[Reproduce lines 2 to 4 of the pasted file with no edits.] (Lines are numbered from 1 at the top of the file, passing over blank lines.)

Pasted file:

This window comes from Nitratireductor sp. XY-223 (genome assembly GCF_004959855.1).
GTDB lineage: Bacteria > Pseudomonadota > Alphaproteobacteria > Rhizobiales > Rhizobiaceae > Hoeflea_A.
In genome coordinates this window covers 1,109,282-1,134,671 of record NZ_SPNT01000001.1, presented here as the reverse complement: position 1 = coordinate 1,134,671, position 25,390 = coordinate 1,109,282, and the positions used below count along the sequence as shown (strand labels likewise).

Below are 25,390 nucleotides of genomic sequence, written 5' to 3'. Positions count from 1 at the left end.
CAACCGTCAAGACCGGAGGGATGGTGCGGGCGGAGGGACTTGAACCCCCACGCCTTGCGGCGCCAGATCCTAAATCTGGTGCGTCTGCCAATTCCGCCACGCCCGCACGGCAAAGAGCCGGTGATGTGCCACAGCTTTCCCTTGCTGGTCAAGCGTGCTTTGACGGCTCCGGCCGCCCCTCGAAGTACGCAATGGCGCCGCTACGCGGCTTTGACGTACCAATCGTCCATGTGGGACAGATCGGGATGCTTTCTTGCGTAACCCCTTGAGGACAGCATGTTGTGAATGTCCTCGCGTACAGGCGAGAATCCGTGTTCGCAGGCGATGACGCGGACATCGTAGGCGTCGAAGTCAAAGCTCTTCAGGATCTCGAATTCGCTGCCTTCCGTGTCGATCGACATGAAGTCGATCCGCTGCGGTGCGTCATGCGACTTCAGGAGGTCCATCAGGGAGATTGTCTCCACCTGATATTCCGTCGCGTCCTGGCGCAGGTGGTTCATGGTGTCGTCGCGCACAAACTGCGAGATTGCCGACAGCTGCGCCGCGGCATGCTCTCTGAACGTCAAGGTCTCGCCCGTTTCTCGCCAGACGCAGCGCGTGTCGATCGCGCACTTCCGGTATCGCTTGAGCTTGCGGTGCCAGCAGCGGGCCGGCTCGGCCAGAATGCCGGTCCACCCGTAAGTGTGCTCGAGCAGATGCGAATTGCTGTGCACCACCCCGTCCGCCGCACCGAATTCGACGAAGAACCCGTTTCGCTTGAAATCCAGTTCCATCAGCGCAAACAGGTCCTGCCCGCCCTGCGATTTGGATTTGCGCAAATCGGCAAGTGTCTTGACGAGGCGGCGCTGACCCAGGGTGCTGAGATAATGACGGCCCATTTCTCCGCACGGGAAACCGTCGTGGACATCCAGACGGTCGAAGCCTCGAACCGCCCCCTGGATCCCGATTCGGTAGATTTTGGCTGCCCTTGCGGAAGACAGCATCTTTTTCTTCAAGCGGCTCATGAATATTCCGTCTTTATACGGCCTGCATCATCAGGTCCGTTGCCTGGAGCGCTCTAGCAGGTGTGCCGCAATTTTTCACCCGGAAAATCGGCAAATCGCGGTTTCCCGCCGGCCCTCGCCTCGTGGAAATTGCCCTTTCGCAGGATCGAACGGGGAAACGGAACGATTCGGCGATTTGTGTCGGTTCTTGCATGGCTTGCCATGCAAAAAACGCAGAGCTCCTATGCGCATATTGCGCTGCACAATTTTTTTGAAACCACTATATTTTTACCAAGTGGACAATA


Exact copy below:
GTDB lineage: Bacteria > Pseudomonadota > Alphaproteobacteria > Rhizobiales > Rhizobiaceae > Hoeflea_A.
In genome coordinates this window covers 1,109,282-1,134,671 of record NZ_SPNT01000001.1, presented here as the reverse complement: position 1 = coordinate 1,134,671, position 25,390 = coordinate 1,109,282, and the positions used below count along the sequence as shown (strand labels likewise).

Below are 25,390 nucleotides of genomic sequence, written 5' to 3'. Positions count from 1 at the left end.